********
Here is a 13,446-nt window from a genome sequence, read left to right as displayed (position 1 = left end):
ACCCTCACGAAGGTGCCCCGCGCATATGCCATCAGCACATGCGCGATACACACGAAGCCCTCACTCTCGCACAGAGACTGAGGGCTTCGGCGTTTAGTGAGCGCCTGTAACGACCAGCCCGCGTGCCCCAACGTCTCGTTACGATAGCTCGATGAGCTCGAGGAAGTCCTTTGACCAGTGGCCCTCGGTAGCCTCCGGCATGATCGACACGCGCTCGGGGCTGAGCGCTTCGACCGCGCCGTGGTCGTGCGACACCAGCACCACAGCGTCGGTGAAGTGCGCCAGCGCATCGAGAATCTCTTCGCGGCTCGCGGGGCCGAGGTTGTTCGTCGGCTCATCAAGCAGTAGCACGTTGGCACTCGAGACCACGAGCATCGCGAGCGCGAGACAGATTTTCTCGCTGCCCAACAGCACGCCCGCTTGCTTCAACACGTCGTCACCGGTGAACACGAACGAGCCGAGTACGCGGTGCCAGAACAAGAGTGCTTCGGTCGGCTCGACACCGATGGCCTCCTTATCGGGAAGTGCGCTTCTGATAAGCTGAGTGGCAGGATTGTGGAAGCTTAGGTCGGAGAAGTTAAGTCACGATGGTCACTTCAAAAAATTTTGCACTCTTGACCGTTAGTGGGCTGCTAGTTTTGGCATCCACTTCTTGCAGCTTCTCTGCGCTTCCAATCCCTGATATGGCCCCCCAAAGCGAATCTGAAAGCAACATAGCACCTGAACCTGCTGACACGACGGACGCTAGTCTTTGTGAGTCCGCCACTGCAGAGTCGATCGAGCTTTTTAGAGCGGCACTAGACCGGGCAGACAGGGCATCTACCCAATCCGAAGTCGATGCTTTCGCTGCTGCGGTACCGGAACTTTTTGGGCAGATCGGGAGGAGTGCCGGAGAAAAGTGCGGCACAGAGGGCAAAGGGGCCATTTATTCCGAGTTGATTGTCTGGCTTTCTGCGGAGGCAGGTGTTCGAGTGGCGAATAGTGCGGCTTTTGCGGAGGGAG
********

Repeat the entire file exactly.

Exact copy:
Here is a 13,446-nt window from a genome sequence, read left to right as displayed (position 1 = left end):
ACCCTCACGAAGGTGCCCCGCGCATATGCCATCAGCACATGCGCGATACACACGAAGCCCTCACTCTCGCACAGAGACTGAGGGCTTCGGCGTTTAGTGAGCGCCTGTAACGACCAGCCCGCGTGCCCCAACGTCTCGTTACGATAGCTCGATGAGCTCGAGGAAGTCCTTTGACCAGTGGCCCTCGGTAGCCTCCGGCATGATCGACACGCGCTCGGGGCTGAGCGCTTCGACCGCGCCGTGGTCGTGCGACACCAGCACCACAGCGTCGGTGAAGTGCGCCAGCGCATCGAGAATCTCTTCGCGGCTCGCGGGGCCGAGGTTGTTCGTCGGCTCATCAAGCAGTAGCACGTTGGCACTCGAGACCACGAGCATCGCGAGCGCGAGACAGATTTTCTCGCTGCCCAACAGCACGCCCGCTTGCTTCAACACGTCGTCACCGGTGAACACGAACGAGCCGAGTACGCGGTGCCAGAACAAGAGTGCTTCGGTCGGCTCGACACCGATGGCCTCCTTATCGGGAAGTGCGCTTCTGATAAGCTGAGTGGCAGGATTGTGGAAGCTTAGGTCGGAGAAGTTAAGTCACGATGGTCACTTCAAAAAATTTTGCACTCTTGACCGTTAGTGGGCTGCTAGTTTTGGCATCCACTTCTTGCAGCTTCTCTGCGCTTCCAATCCCTGATATGGCCCCCCAAAGCGAATCTGAAAGCAACATAGCACCTGAACCTGCTGACACGACGGACGCTAGTCTTTGTGAGTCCGCCACTGCAGAGTCGATCGAGCTTTTTAGAGCGGCACTAGACCGGGCAGACAGGGCATCTACCCAATCCGAAGTCGATGCTTTCGCTGCTGCGGTACCGGAACTTTTTGGGCAGATCGGGAGGAGTGCCGGAGAAAAGTGCGGCACAGAGGGCAAAGGGGCCATTTATTCCGAGTTGATTGTCTGGCTTTCTGCGGAGGCAGGTGTTCGAGTGGCGAATAGTGCGGCTTTTGCGGAGGGAG